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Observing the early history of the Universe

07 december 2011

LOFAR (Low-Frequency Array) - a pioneering European radio astronomy project for the development of a highly advanced and versatile radio telescope is finally delivering valuable data to set the astronomers in motion. Researchers at the Kapteyn Astronomical Institute, University of Groningen, a key collaborator in the project, have announced that LOFAR has achieved the expected high-performance and sensitivity, making it our most powerful eye to look as far back as 13 billion years into the history of the Universe.


A myriad of radio galaxies around the North celestial pole seen for the first time thanks to LOFAR's unprecedented sensitivity" Image credit: Dr. Panos Labropoulos and Dr. Sarod Yatawatta, Astron
A myriad of radio galaxies around the North celestial pole seen for the first time thanks to LOFAR's unprecedented sensitivity" Image credit: Dr. Panos Labropoulos and Dr. Sarod Yatawatta, Astron

LOFAR is the result of an ambitious initiative aiming at observing the Universe’s distant past. Led by ASTRON (Netherlands Institute for Radio Astronomy), a consortium of European knowledge institutes, universities and industry partners, envisioned, designed and built a low-frequency radio telescope with unprecedented sensitivity. The telescope design is based on the principles of aperture array synthesis, where a large number of small antenna elements are distributed over a certain spatial range to form effectively one large collecting area. Astronomers then use interferometric techniques to combine signals from each antenna and create sharp and deep images of the sky.

Most of the LOFAR array elements (called stations) are spread over an area of 100 square kilometers in the Northeastern part of the Netherlands. Additional eight stations are located in other European countries, the furthermost one being 1500 kilometers away. As a result, LOFAR can resolve very tiny sections of the sky. Moreover, having fast computational resources and efficient software algorithms to manipulate the individual signals from each station, LOFAR can achieve remarkable flexibility, that makes it a powerful tool for observing diverse astronomical phenomena.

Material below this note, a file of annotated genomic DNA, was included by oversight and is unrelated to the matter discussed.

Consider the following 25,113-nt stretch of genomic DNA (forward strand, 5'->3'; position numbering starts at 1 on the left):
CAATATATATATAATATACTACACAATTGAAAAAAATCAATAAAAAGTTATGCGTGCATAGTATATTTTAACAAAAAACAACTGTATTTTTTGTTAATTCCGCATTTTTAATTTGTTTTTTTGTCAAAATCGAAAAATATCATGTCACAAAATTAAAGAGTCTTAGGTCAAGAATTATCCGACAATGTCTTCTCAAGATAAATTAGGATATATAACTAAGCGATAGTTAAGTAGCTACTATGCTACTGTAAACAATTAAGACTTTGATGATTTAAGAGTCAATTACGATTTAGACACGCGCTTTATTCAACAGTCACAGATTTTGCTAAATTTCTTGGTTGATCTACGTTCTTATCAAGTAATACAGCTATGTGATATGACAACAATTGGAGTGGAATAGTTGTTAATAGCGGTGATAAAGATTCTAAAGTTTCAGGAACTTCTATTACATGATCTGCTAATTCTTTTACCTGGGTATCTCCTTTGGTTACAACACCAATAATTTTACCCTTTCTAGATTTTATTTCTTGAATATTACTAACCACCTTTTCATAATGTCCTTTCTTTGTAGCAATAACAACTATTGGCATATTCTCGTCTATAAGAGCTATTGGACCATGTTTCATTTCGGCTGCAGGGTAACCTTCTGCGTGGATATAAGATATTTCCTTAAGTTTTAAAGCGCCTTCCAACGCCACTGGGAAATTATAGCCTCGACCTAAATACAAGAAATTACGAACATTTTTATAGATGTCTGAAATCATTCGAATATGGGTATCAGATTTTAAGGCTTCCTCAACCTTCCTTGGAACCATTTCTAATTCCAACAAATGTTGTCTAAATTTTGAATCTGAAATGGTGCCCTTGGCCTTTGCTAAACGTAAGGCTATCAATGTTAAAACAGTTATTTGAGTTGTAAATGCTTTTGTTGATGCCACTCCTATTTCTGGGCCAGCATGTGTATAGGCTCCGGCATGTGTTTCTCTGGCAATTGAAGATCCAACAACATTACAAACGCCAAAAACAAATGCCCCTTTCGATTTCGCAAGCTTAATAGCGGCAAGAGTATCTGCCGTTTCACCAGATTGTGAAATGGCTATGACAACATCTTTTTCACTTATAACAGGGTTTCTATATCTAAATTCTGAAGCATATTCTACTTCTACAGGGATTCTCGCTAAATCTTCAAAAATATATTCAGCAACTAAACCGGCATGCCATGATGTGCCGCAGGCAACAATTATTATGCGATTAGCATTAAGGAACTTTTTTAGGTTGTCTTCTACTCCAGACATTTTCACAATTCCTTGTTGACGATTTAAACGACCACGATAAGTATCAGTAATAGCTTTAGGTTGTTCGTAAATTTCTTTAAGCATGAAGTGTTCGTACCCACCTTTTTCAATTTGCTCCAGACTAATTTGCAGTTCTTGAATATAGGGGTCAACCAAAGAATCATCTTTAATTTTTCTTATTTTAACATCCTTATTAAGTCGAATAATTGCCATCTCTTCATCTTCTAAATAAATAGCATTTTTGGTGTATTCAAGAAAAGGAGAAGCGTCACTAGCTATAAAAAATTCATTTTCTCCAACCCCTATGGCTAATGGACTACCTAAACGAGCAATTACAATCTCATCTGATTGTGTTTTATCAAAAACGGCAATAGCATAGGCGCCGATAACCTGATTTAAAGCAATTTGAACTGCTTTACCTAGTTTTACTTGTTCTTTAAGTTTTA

Currently, there are six key science projects that will work with observational data from LOFAR, including Epoch of Reionization, solar science and space weather, ultra high energy cosmic rays and more. "LOFAR is a very broad enterprise, which is also a pathfinder to the next most ambitious global effort in radio astronomy - the Square-Kilometer Array (SKA) project []. In that sense, LOFAR was also set up to explore some of the issues that SKA might face" said Ger de Bruyn - a leading scientist at ASTRON, and one of the leading LOFAR designers.

What are the researchers at the Kapteyn Institute looking for?

One of the key science projects of LOFAR is the Epoch of Reionization or EoR. EoR refers to a very early period in the history of the Universe (around 1 billion years after the Big Bang), when the first luminous sources like stars and galaxies were formed. The radiation from these pioneers ionized the neutral hydrogen that dominated the Universe at that time, hence the distinctive name Epoch of Reionization. This key science project is lead bya group of researchers: Prof. Leon Koopmans and Prof. Saleem Zaroubi at the Kapteyn institute, and Dr. Ger de Bruyn and Dr. Michiel Brentjens at Astron. "The EoR period sets the scene for most of what we currently see around us and that makes it an extremely important time in the history of the Universe. Detecting and decoding signals from the EoR has the highest priority for many new telescopes and scientific teams in both Europe and the USA. It is an incredibly difficult challenge and has never been achieved before," says Prof. Koopmans.

"There is a common sentiment among the international astronomical community that stresses the importance of this particular project calling it transformational science - science that might transform our current views about the Universe," added Dr. Ger de Bruyn

How far has LOFAR gone?

Image credit: Astron
The core station of the LOFAR telescope near Exloo, Netherlands

The commissioning data from Lofar that tests the telescope and its performancehave been very encouraging for the scientists at Kapteyn Institute and Astron involved in the EoR key science project."This is very good news for us. The commissioning data indicate that we're ready for scientific observations of the EoR and we plan to start observing this coming winter," said Dr. Ger de Bruyn. A handful of similar efforts for the detection of EoR have been undertaken by other scientific groups around the world, but LOFAR is one step ahead. "The current data and images are already deeper than anyone has gone before. At the moment LOFAR is the largestEoR science project and the most advanced in data-gathering and handling," said Prof. Koopmans.

The road ahead

LOFAR is at the beginning of a path leading to new and exciting science. The telescope is expected tobe operational for the next five years, gathering large volumes of valuable astronomical data. The EoR science group at Kapteyn Institute and Astron is getting ready for intensive data gathering and analysis. " With this data we plan to first set tight limits on the detection of neutral hydrogen, maybe excluding some theoretical models and ultimately, of course, detect the signal itself," said Prof. Koopmans. "I am sure that when we detect the EOR a whole new set of possibilities for excellent science would emerge," added Dr. Ger de Bruyn.

Laatst gewijzigd:15 september 2017 15:14

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